Schubert finally left his teaching position to dedicate himself completely to musical pursuits. During the summer of 1818, the young composer worked as a private music teacher to the aristocratic Esterházy family. When he left that post in the fall, Schubert lived a somewhat bohemian lifestyle, composing and spending time with a group of friends that acted as his personal support system. In 1820, Schubert was commissioned by two opera houses, the Karthnerthor Theatre and Theatre-an-der-Wein, to compose a pair of operas. He wrote Zwillingsbruden, and Zauberharfe, both of which were unenthusiastically received. Schubert failed to secure a contract with a publisher, as none were willing to take a chance on a relatively unknown composer who wrote (harmonically) untraditional music. Schubert, along with the support of his artistic friends, published his own work for a collection of roughly 100 subscribers. These efforts, however, were financially unrewarding, and Schubert struggled to sustain himself. His work garnered little attention and contemporary composers dismissed his music as presumptuous and immature.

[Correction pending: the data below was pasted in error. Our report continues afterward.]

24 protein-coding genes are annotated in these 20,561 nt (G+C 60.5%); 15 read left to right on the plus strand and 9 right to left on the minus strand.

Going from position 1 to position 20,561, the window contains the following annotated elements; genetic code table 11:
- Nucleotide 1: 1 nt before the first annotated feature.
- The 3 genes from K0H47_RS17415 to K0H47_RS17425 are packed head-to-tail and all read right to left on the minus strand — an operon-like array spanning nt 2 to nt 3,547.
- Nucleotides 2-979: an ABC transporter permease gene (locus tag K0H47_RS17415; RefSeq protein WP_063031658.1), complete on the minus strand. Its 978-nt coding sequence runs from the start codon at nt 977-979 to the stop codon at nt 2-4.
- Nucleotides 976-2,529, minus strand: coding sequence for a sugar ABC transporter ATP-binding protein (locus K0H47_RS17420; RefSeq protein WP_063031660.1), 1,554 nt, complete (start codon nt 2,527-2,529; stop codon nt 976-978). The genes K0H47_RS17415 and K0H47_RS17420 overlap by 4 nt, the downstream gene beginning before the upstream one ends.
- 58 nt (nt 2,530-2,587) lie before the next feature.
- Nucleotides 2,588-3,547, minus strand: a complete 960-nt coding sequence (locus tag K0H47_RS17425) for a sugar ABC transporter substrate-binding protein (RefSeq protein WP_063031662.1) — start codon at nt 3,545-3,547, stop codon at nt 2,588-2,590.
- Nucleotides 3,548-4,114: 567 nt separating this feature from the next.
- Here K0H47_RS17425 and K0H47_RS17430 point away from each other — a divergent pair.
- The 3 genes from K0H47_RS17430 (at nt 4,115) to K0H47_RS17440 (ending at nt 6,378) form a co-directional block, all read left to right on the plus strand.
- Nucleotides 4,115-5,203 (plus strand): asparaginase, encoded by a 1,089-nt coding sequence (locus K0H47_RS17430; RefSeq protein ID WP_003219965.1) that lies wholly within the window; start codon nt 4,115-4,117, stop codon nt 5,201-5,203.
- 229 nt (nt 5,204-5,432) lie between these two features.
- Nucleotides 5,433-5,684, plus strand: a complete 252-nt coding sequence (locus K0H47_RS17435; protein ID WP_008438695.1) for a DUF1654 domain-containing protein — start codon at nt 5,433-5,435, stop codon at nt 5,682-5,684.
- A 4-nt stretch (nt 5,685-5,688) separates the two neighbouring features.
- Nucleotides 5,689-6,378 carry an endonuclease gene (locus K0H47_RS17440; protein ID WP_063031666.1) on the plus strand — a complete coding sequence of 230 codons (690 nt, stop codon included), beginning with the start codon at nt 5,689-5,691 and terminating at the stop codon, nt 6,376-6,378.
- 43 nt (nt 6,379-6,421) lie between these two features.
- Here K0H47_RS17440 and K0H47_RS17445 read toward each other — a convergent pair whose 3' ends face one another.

In 1823, Schubert was elected to the Musikverein of Graz, as an honorary member. Though this brought no financial reward and was an inconsequential appointment, Schubert relished its slight recognition, and to show his gratitude, composed his famous Unfinished Symphony. Five years later, Schubert's music was featured at a concert at Vienna's Musikverein. His work was received quite enthusiastically, and to much critical acclaim. This marked the only time during the composer's life that he enjoyed such success. This seemed to provide Schubert with a renewed sense of optimism, and despite illness, the composer continued to produce at an incredible rate. He began to organize a scheme to increase his artistic popularity, by continuing to evaluate his work and progress as a musician, perhaps even planning to study harmony privately. Schubert's health did not improve, and he soon found himself at death's door. During the composer's last moments, he instructed his brother Ferdinand to ensure that he would be buried alongside Ludwig van Beethoven's grave. Schubert revered the legendary composer, and was grateful to him, as Beethoven had praised his work after hearing a selection of songs. Schubert also highly regarded the work of both Franz Joseph Haydn and Wolfgang Amadeus Mozart. Franz Schubert died of syphilis. Despite his short life, Schubert produced a wealth of symphonies, operas, masses, chamber music pieces, and piano sonatas, most of which are considered standard repertoire. He is known primarily for composing hundreds of songs including Gretchen am Spinnrade, and Erlkonig. He pioneered the song cycle with such works as Die Schöne Müllerin, and Die Winterreise, and greatly affected the vocal writing of both Robert Schumann and Gustav Mahler.